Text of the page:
The wait is also over for both political parties in the U.S. By this weekend, both conventions will be over, their nominees officially in place. For the most part, I avoid talking about politics in public anymore. But it's still the best theatre (or theater) in which to hone one's, um, critical thinking skills.

And, as it happens, it's a great venue in which to learn about writing--speechwriting in particular. Here are two articles about the speech Michelle Obama gave at the Democratic National Convention earlier this week.
By Roy Peter Clark, at the Poynter Institute: Eight Writing Lessons from Michelle Obama's DNC Speech. Read this to learn about the magic of three, about narrative, about pronouns, and other good things. 
By Rebecca Thering, writing at Medium: The Line I Wish Michelle Obama Hadn't Said in her Badass DNC Speech. Read this to see why people in other countries sometimes roll their eyes about U.S. political speeches. 
Now that July is nearly over, now that much of my uncertainty (and vacation) is behind me, now that political season is pushing through to its November conclusion, I'm switching gears.

Therefore, it's time for a famous quote from one of the best TV shows ever, The West Wing: "What's next?"

Wednesday, July 20, 2016

Five Tips for Waiting

"If you can fill the unforgiving minute/with sixty seconds' worth of distance run" 

I didn't encounter this Kipling poem until my first exposure to sports psychology at university, but it reminds me of my parents' insistence that we spend our time in "useful" ways. And I can't shut up that Kipling-in-my-head as I wait.

Yes, this is the same waiting I wrote about a couple of weeks ago. I'm still waiting on the most nerve-wracking stuff, but not for much longer.

Meanwhile, the clock seems to be moving ever more slowly as it counts down. Some periods of time are just awkward--not long enough to complete something, too long to "do nothing" (read for pleasure or scan Twitter) without guilt. (Darn that Kipling.)

So here are some possible ways to handle those weirdo time periods:

1. Chunk the awkward time. If you have a flight, meeting, or appointment mid-afternoon, you still have the full morning to do stuff as if it were a normal day. (I can't be the only person who has to remind herself of this fact each time.) Or not do stuff, as you wish. Set a time (say 1 p.m.) to switch gears, and ignore the commitment till then.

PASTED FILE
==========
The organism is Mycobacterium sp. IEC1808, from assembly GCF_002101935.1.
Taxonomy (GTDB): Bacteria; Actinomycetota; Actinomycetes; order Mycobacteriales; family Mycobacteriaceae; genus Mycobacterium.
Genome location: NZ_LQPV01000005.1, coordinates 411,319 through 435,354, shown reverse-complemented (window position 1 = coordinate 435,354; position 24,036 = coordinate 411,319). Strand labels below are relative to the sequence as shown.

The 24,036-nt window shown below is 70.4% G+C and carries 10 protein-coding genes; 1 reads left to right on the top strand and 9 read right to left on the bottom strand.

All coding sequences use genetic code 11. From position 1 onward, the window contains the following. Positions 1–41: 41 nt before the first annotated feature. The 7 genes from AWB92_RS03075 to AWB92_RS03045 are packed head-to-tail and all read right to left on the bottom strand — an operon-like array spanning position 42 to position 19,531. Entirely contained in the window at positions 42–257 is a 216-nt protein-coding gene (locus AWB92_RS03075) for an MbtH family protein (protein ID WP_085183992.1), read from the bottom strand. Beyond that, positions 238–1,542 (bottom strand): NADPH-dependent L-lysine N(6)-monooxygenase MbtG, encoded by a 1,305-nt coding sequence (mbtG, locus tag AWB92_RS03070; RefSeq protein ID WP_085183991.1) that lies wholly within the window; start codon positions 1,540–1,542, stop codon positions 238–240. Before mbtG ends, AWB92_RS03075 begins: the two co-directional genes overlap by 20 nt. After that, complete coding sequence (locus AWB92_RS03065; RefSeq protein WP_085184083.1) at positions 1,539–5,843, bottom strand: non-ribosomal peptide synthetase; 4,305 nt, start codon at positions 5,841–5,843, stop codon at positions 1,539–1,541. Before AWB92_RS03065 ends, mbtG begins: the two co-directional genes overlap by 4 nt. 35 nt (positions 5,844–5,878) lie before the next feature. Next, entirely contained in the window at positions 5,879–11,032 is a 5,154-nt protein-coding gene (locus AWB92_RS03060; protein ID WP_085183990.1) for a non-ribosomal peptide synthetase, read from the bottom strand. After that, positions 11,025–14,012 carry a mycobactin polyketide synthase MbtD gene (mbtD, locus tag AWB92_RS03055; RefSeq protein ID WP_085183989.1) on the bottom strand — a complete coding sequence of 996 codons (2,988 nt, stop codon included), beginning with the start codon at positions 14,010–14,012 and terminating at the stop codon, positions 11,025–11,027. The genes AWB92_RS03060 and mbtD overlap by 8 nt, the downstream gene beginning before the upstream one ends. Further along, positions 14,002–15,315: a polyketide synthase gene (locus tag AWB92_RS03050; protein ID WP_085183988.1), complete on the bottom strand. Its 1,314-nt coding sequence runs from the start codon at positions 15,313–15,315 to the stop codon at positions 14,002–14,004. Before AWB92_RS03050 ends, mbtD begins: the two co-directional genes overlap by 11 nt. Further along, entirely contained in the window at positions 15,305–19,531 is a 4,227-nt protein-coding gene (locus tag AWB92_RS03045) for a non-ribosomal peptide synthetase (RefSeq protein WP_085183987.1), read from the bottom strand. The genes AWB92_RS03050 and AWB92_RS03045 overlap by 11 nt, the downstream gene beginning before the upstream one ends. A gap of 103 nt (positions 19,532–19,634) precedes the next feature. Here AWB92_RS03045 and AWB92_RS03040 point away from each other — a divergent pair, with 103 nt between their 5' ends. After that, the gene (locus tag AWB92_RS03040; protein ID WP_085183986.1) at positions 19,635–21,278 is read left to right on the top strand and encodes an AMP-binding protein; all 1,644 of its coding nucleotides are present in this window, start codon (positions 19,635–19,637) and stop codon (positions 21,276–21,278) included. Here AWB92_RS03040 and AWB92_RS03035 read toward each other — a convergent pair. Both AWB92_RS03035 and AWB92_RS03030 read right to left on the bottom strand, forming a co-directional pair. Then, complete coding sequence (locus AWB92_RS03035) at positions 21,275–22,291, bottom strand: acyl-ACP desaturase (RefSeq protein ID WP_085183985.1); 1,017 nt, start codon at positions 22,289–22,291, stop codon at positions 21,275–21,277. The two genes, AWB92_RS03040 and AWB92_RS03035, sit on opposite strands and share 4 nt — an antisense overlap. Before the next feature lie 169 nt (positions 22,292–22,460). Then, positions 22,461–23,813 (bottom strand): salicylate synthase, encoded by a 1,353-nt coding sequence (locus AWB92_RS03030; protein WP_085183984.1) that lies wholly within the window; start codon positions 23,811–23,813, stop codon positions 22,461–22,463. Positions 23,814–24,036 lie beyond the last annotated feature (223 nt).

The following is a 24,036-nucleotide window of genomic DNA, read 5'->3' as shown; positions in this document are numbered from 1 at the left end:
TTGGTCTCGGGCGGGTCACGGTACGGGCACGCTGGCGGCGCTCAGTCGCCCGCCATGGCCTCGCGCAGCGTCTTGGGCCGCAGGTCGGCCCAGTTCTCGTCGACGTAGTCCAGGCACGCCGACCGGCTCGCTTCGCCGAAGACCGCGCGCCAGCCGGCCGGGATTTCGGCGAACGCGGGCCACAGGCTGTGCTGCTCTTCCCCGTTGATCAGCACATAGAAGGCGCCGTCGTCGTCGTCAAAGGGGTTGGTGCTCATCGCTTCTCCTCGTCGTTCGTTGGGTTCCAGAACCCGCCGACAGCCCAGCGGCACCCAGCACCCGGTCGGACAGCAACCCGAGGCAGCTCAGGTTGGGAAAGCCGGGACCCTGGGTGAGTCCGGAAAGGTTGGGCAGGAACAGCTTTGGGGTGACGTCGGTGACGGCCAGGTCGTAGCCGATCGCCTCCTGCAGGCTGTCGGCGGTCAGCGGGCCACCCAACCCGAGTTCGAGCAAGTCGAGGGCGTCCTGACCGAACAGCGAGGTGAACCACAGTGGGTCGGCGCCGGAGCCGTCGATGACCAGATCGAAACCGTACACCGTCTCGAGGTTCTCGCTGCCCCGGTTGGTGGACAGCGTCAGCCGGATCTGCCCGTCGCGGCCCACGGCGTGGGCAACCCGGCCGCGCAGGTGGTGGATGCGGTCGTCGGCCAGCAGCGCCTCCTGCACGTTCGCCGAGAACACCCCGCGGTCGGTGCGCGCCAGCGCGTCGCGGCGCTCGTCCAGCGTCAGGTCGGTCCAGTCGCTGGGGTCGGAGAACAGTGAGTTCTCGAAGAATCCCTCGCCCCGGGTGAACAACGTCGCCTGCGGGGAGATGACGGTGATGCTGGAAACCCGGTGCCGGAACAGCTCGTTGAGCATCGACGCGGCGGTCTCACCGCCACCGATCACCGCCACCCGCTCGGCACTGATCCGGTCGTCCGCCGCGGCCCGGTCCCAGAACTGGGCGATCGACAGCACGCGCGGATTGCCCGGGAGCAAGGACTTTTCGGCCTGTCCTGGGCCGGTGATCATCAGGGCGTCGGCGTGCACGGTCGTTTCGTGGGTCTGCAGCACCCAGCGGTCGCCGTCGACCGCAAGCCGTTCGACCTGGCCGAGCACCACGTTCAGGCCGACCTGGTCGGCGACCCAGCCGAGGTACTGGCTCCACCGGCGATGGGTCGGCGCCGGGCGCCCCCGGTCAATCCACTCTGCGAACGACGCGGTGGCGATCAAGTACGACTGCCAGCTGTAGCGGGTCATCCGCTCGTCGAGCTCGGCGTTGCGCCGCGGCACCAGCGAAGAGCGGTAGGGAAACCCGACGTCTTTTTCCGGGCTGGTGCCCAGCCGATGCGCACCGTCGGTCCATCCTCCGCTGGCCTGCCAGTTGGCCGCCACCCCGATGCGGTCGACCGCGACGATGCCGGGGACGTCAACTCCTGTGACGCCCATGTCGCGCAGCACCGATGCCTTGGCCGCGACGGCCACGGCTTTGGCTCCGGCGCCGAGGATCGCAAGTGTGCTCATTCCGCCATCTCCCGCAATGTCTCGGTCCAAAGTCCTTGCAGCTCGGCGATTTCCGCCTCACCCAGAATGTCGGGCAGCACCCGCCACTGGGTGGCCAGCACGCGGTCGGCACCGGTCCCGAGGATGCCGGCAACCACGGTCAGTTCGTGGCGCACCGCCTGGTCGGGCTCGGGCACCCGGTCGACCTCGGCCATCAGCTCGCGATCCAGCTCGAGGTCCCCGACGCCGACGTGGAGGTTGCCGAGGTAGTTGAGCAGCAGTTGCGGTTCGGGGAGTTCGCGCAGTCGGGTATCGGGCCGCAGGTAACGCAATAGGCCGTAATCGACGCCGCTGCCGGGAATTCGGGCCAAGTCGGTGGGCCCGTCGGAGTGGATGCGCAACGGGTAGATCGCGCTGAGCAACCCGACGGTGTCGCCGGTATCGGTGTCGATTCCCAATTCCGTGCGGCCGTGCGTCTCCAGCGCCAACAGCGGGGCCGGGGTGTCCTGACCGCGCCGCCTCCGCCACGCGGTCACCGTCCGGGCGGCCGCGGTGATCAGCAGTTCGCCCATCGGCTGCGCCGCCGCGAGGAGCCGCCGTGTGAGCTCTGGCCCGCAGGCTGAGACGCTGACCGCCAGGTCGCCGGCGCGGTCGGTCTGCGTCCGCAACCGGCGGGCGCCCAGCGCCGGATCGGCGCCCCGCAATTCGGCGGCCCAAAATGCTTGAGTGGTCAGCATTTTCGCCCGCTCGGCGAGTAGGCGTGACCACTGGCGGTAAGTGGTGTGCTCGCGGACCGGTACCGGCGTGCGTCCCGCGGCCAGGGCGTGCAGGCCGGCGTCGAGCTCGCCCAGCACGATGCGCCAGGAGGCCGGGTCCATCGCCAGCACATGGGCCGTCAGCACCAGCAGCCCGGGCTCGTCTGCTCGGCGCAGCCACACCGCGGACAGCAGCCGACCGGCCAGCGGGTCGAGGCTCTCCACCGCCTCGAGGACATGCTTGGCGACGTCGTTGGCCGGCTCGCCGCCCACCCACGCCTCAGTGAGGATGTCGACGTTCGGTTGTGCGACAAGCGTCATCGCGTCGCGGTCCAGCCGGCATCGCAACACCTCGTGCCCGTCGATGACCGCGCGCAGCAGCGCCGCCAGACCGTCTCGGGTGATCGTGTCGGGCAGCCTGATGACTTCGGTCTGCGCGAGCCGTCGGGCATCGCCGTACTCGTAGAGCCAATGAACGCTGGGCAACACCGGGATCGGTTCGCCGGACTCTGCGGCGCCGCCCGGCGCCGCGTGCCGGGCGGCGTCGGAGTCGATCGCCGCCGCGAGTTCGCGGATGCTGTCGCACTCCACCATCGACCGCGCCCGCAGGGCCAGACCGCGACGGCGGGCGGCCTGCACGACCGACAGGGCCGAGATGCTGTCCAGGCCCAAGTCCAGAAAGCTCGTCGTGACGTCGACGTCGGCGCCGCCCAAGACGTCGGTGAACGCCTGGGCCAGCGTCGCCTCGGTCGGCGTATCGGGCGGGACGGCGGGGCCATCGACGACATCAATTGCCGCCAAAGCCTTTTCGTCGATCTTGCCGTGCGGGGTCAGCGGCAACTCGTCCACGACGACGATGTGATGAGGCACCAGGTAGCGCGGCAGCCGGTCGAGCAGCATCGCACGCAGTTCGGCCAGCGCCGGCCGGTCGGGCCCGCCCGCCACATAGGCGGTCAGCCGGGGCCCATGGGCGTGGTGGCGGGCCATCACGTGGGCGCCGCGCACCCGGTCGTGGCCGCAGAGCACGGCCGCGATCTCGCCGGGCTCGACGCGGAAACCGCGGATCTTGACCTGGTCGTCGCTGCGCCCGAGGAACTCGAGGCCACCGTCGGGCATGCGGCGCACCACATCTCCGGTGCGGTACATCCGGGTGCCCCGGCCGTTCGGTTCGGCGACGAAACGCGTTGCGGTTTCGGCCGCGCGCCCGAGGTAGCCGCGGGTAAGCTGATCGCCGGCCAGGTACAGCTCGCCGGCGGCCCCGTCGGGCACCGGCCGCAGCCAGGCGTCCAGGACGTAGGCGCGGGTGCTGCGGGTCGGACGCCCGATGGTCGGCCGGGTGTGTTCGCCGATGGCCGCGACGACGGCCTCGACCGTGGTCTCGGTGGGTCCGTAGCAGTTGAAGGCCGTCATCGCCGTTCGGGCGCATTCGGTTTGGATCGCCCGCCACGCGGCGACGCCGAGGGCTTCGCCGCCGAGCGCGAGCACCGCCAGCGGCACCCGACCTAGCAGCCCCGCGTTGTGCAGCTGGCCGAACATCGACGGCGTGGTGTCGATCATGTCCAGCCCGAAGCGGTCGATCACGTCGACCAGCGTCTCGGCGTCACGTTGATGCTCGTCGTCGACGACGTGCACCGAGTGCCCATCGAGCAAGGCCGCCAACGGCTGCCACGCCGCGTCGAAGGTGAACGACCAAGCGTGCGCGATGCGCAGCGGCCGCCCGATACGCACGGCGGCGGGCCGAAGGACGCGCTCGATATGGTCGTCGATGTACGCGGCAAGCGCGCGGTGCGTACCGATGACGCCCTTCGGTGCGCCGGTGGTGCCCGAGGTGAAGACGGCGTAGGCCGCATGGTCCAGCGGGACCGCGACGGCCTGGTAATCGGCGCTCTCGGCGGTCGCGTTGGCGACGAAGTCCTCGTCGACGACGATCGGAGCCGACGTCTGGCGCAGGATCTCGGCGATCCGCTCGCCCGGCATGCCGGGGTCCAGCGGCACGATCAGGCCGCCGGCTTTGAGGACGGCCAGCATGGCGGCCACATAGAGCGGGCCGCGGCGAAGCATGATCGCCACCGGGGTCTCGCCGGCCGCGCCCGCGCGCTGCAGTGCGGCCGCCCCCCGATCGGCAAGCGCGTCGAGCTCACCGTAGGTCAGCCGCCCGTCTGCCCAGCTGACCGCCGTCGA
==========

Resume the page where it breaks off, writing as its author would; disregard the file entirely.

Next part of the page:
2. Consult a list. Okay, this requires pre-planning, but lists are useful. Awkward time periods can be helpful for research or doing weird tasks. For example: looking into those potentially interesting vacation spots, discovering where to rent kayaks in town, checking whether your streaming service or local library carries a specific movie you want to watch later.

Power outages are prime times for me to use these lists--I don't know how long it will be out, so using time well is a challenge. I use a lot of email in my work, which requires electricity. (Even if the laptop battery is charged, the router needs power. I also have to remind myself of this, because all technology seems so magical.) So I have a list of things to do when the power goes out. Some of them are work things (filing, sorting other stacks of paper), some of them aren't (culling sweaters to give away, using non-electrical devices like brooms and rags to clean things). I keep the list on paper in my Filofax, because I'm analog like that and also so it's available when we don't have electricity.

3. Make a list. See #2. Maybe you have 13 minutes before a conference call and you've done everything else you can think of. You can still make a list--places you'd like to see, activities you'd like to do someday. It doesn't have to be a long list. It doesn't have to be a "useful" list of to-dos. It doesn't have to be a list with a purpose--but you might find one for it later. A list of your favorite board games from childhood might give you ideas for something to do with the kids over the weekend. Or, if you're a writer, what is your main character most afraid of--and can you make that happen? You can list all kinds of stuff. Although making a list of things you're grateful for is always useful, I tend to resist doing it--which is in itself a sure sign of its potential value.

4. Meditate. Or pray, or visualize something peaceful or cheerful or beautiful. Or do whatever makes your mind quiet and helps you remember and then become your best self. Because even if you're gearing up for something unpleasant, like an uncomfortable meeting or a confrontation, bringing your best self to it is going to make it go better.

5. Go for a walk. I spend a lot of time sitting, and my hip flexors feel it. So I'm more conscious of choosing to move. I pace up and down in airports, much as my father used to (and yes, it used to make me roll my eyes). (By the way, it's interesting to see how similar airports are. And aren't.) Even if you can't leave a reception area, you can stand up. Moving around just feels good.

Truthfully, most of these are just more organized ways of goofing off or distracting yourself. But that also helps time pass, and makes that Kipling-in-my-head shut up, just a little.
Wednesday, July 13, 2016

Vacating and Recreating

That's what I'm up to this week. Difficult as it is to leave this place at this time of the year (or, like, ever), I'm enjoying family time.

Here's something else I really really really enjoyed recently.


Come Thou Tortoise, by Jessica Grant

I mean, what is not to love? It's funny and insightful and goes off the rails on occasion, and what is not to love about that?

Please: do not say no to this tortoise and her current "owner," Audrey. You will laugh.